A baby can suffocate if something covers his mouth and nose, thus preventing breathing. Plastic bags and soft bedding are the main culprits. A portion of the deaths that have been attributed to sudden infant death syndrome (SIDS) in the past are now thought to really have been cases of suffocation on soft bedding.
Forget Pillows and Blankets
Babies need a firm mattress for sleeping. That's all. If the nursery is too cool, they should be dressed in pajama sleepers. They don't need—and shouldn't have—pillows, quilts, blankets, stuffed toys, or anything else in their cribs that could interfere with breathing. Remember that an infant can't easily lift his head or roll over if something covers his face.
For this reason, young babies should not be put to sleep alone in an adult bed. Sleeping with an adult can be dangerous, too. A few babies have died when sleeping with parents who rolled over on them. This is more likely to happen if the parent is sleep-deprived from taking care of the new baby or has taken medications or alcohol.
Around the age of 4 to 7 months, the danger of suffocating while sleeping lessens because that's when most infants begin to roll over on their own.
Tales from the Safety Zone
Putting infants to sleep without covers may seem like an over-reaction to some parents, but federal regulators say getting rid of blankets, quilts, and comforters could save the lives of 900 babies a year! Recent studies have concluded that nearly one third of the babies whose deaths are attributed to sudden infant death syndrome (SIDS) were sleeping with blankets that were believed to be a contributing factor. The Consumer Product Safety Commission is urging stores to change displays so they no longer show off baby quilts and comforters in cribs.
Many lives have been saved since the word went out that infants should sleep on their backs. Re-member the slogan “back to bed”—and make sure your caregiver knows it, too.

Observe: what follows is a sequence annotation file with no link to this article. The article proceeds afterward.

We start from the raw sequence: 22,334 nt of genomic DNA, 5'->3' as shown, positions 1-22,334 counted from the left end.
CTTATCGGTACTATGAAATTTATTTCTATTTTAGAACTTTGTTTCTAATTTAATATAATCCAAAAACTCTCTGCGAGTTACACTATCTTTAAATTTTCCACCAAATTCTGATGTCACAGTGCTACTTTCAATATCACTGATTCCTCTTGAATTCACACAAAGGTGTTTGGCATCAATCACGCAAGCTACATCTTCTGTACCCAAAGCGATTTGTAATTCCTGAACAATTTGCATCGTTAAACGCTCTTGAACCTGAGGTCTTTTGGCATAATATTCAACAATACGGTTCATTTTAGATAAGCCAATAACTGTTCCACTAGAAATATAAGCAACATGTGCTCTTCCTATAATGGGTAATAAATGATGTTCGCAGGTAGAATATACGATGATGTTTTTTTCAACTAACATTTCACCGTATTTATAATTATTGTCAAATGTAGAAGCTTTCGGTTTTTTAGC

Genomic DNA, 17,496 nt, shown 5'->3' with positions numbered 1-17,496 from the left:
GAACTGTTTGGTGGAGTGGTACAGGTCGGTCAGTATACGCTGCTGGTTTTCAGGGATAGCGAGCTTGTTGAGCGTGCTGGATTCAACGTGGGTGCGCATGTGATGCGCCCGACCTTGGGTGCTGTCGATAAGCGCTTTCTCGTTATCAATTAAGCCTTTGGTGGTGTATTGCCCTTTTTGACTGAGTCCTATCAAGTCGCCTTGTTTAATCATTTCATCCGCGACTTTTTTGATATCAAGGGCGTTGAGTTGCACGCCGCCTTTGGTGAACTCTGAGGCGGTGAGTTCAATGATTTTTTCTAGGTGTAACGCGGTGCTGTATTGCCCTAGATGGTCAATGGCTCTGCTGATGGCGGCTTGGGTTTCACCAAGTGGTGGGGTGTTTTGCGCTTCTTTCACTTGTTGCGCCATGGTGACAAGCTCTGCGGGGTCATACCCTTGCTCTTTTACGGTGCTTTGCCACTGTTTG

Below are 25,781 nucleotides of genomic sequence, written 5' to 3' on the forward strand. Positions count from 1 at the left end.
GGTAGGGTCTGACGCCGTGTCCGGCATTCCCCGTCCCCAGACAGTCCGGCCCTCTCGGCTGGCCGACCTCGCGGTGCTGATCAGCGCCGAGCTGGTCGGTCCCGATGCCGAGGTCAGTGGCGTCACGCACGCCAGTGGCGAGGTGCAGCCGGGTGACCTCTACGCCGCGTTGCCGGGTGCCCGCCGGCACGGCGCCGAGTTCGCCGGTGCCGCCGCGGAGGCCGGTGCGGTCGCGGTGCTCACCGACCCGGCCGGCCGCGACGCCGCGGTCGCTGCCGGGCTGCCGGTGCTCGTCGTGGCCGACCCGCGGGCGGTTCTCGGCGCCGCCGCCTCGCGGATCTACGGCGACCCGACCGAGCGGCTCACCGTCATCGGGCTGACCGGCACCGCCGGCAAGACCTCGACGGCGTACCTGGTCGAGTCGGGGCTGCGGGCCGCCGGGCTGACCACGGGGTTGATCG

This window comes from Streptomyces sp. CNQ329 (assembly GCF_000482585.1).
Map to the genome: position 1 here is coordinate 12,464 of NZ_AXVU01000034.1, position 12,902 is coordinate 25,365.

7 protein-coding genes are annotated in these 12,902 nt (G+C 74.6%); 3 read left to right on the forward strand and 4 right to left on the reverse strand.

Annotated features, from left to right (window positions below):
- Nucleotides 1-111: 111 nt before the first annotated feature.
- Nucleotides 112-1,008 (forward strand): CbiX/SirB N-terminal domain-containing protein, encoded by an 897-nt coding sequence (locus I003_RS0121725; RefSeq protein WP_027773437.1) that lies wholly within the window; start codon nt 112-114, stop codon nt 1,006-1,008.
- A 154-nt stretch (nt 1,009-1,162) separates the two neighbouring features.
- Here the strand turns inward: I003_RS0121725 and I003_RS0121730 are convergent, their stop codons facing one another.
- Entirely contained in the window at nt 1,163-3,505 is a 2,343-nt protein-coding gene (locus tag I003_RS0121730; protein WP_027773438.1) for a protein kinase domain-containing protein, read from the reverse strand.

On average, 20 kids die each year from suffocation by plastic bags. The bags used by dry-cleaners are especially hazardous because the thin plastic can easily conform to a small child's face and create an air-tight barrier. Garbage bags also have caused deaths when kids climbed into them or babies rolled onto them while sleeping. Teach your child not to play with these bags. Dispose of them in a receptacle in a cabinet fitted with a child-resistant lock.
Getting out of Tight Places
You used to hear more often about kids who'd find an abandoned refrigerator, climb in to play, then get trapped and suffocate. Today's household refrigerators have latches that can easily be opened from the inside, but some old freezers and refrigerators are still around and are potentially lethal.
Clothes dryers have a tight-fitting gasket and enough insulation that a child trapped inside can run out of air. Large picnic coolers and ice boxes in campers have also caused suffocation. Teach your child not to climb into these items. Explain that with the door closed, there's not enough air for him to breathe, and that he probably wouldn't be heard if he called for help.
If you have an old, unused freezer or refrigerator in your basement, remove the door. Many communities require this before these appliances can be discarded. It's a simple process that can be done with a screw driver. An alternative is to fasten the door with a chain and padlock.
Car trunks can be attractive—and deadly—hiding places for children at play. Trunks are especially dangerous when it's hot outside because a child can die from the heat in a matter of minutes.
Car makers are addressing this problem. General Motors was the first to offer a dealer-installed retrofit kit with a lighted escape handle so the trunk can be opened from the inside. The retrofit includes a modified trunk latch with a lever that an adult has to reset in order for the trunk lid to close. The kit costs $50. Other carmakers have started offering similar fixes for older cars.
In cars now being built, manufacturers are employing a variety of trunk release technologies. General Motors, for example, uses an infrared system with heat and motion detectors that pop the trunk open if the car is in park and a person is inside. This kind of passive system means a child doesn't have to do anything in order to open the trunk and escape. There also is a manual handle inside.
General Motors' experiments with trunk releases found that passive systems are best because many young children won't understand they can open the trunk with a release handle. It's best to keep the car inaccessible by keeping your keys out of children's reach and teaching them never to get into the trunk.
More on: Childhood Safety
Excerpted from The Complete Idiot's Guide to Child Safety © 2000 by Miriam Bacher Settle, Ph.D., and Susan Crites Price. All rights reserved including the right of reproduction in whole or in part in any form. Used by arrangement with Alpha Books, a member of Penguin Group (USA) Inc.
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